It is important that education on palliative care begin early in prelicensure nursing education because of the complex care needs of patients requiring end-of-life care.
Nursing students often lack confidence and skills in providing quality care for these patients.
Nursing students’ attitudes on end-of-life care were assessed using the Frommelt Attitudes Toward Care of the Dying scale. Students were tested as sophomores, then again as seniors, in a nursing program where the End-of-Life Nursing Education Consortium (ELNEC) curriculum had previously been integrated.
Seniors reported improved comfort levels providing end-of-life care.
Assessing for improved comfort levels among nursing students who receive ELNEC training could help support ongoing efforts to integrate this education in all nursing programs. Students who had formal education in end-of-life care were more comfortable caring for patients at end of life and had a better understanding of their role.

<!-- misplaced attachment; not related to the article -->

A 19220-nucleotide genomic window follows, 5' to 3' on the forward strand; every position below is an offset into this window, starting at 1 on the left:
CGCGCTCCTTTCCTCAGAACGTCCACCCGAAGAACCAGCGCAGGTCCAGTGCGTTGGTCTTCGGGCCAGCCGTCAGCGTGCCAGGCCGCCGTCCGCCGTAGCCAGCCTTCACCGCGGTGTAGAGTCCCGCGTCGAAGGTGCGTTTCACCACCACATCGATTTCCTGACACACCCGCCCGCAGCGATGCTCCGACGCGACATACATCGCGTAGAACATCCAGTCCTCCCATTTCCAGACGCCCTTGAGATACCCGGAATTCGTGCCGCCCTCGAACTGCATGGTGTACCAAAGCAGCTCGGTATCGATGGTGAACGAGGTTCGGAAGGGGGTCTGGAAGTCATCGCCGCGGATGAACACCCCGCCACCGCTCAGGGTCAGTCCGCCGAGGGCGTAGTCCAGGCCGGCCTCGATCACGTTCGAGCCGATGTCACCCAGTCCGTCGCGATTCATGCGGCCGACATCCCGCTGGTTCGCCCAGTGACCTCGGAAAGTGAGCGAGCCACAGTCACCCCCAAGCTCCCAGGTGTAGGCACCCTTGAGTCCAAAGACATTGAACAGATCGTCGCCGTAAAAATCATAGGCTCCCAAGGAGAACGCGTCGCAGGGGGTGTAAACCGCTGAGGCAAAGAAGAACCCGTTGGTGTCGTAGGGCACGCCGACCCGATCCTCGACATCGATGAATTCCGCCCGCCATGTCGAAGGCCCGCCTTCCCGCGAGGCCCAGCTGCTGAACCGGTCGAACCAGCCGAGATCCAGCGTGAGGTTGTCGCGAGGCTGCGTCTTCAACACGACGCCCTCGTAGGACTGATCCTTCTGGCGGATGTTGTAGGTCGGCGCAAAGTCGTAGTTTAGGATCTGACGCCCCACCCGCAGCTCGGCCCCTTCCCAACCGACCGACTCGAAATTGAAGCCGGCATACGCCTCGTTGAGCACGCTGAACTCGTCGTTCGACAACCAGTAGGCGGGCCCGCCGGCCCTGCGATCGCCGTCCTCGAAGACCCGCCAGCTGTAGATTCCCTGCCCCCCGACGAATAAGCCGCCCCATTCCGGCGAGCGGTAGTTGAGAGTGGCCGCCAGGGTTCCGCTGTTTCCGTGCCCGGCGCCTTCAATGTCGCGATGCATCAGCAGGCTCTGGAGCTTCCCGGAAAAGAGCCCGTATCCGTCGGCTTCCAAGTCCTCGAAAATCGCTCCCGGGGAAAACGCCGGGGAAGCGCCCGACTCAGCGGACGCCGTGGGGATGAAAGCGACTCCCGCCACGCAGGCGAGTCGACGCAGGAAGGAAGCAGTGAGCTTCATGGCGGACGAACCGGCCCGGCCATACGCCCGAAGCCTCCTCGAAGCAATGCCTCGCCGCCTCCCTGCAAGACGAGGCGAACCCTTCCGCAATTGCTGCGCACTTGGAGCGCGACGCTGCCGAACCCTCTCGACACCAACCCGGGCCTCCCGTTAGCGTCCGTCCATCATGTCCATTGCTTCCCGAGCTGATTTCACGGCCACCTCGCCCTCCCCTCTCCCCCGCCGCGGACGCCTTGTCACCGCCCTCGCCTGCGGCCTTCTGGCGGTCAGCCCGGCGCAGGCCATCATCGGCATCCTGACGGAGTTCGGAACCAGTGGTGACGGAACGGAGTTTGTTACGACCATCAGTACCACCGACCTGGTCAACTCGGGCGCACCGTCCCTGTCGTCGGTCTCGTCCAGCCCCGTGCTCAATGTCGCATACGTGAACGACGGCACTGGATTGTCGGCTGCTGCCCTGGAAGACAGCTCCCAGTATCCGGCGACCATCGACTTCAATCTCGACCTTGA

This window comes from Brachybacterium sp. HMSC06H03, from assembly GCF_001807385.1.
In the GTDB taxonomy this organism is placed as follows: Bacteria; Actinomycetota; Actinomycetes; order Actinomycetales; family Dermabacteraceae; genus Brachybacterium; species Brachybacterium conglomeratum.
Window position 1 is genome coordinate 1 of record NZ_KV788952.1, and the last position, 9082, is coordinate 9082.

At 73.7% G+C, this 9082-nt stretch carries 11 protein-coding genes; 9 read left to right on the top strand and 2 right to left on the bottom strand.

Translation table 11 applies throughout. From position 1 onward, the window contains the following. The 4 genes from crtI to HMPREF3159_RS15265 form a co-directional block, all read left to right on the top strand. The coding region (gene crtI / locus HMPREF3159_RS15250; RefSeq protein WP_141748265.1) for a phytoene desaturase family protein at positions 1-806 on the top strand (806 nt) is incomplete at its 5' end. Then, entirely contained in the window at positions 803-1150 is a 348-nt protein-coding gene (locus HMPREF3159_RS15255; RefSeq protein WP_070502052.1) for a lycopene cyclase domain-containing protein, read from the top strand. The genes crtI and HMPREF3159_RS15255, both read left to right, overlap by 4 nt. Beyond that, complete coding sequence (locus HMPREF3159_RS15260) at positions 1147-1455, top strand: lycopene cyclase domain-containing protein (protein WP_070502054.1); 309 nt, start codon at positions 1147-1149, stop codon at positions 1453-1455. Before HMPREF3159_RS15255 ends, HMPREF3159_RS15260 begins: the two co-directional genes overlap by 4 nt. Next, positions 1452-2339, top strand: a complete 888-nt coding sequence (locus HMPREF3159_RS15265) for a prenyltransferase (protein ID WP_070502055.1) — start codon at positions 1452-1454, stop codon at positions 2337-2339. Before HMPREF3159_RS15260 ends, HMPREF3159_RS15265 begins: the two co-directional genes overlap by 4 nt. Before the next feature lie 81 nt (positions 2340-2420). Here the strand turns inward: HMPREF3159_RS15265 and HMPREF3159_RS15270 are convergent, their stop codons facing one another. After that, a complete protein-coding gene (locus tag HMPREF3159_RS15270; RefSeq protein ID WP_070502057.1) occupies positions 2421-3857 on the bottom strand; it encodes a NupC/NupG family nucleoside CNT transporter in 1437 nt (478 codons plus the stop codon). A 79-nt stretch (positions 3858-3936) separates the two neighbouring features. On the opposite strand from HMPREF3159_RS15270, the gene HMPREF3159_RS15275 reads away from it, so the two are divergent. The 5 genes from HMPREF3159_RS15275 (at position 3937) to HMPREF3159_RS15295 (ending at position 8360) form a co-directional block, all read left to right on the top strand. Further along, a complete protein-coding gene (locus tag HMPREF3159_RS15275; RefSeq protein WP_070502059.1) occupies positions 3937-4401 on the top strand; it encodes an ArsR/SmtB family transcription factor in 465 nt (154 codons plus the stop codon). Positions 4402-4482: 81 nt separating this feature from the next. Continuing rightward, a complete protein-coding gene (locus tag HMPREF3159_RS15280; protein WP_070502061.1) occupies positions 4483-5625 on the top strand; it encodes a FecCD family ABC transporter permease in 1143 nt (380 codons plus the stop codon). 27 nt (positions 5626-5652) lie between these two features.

Author Affiliations: Certified Faith Community Nurse, Certified Hospice and Palliative Care Nurse (Dr Smothers), West Virginia University School of Nursing (Mss Young and Dai), Morgantown.
The authors declare no conflicts of interest.
Correspondence: Angel Smothers, DNP, APRN, FNP-BC, West Virginia University School of Nursing, PO Box 9600, One Medical Center Drive, Morgantown, WV 26506 (firstname.lastname@example.org).
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Accepted for publication: August 8, 2018
Published ahead of print: October 9, 2018